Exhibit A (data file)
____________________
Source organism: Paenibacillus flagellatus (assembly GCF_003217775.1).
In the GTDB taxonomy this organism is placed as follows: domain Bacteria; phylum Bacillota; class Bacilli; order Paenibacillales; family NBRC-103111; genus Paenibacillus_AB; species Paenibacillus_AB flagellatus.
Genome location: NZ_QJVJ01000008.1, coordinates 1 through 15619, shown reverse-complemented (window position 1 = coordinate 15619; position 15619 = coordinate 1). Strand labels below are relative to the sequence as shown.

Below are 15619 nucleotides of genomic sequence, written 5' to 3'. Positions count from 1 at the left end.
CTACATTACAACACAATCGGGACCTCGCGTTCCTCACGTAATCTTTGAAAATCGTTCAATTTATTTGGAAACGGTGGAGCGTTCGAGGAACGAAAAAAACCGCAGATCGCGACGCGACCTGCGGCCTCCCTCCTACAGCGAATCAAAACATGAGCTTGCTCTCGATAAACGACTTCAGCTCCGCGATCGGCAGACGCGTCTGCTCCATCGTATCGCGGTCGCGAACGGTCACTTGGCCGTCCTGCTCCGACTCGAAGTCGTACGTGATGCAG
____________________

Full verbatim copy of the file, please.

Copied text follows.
Source organism: Paenibacillus flagellatus (assembly GCF_003217775.1).
In the GTDB taxonomy this organism is placed as follows: domain Bacteria; phylum Bacillota; class Bacilli; order Paenibacillales; family NBRC-103111; genus Paenibacillus_AB; species Paenibacillus_AB flagellatus.
Genome location: NZ_QJVJ01000008.1, coordinates 1 through 15619, shown reverse-complemented (window position 1 = coordinate 15619; position 15619 = coordinate 1). Strand labels below are relative to the sequence as shown.

Below are 15619 nucleotides of genomic sequence, written 5' to 3'. Positions count from 1 at the left end.
CTACATTACAACACAATCGGGACCTCGCGTTCCTCACGTAATCTTTGAAAATCGTTCAATTTATTTGGAAACGGTGGAGCGTTCGAGGAACGAAAAAAACCGCAGATCGCGACGCGACCTGCGGCCTCCCTCCTACAGCGAATCAAAACATGAGCTTGCTCTCGATAAACGACTTCAGCTCCGCGATCGGCAGACGCGTCTGCTCCATCGTATCGCGGTCGCGAACGGTCACTTGGCCGTCCTGCTCCGACTCGAAGTCGTACGTGATGCAG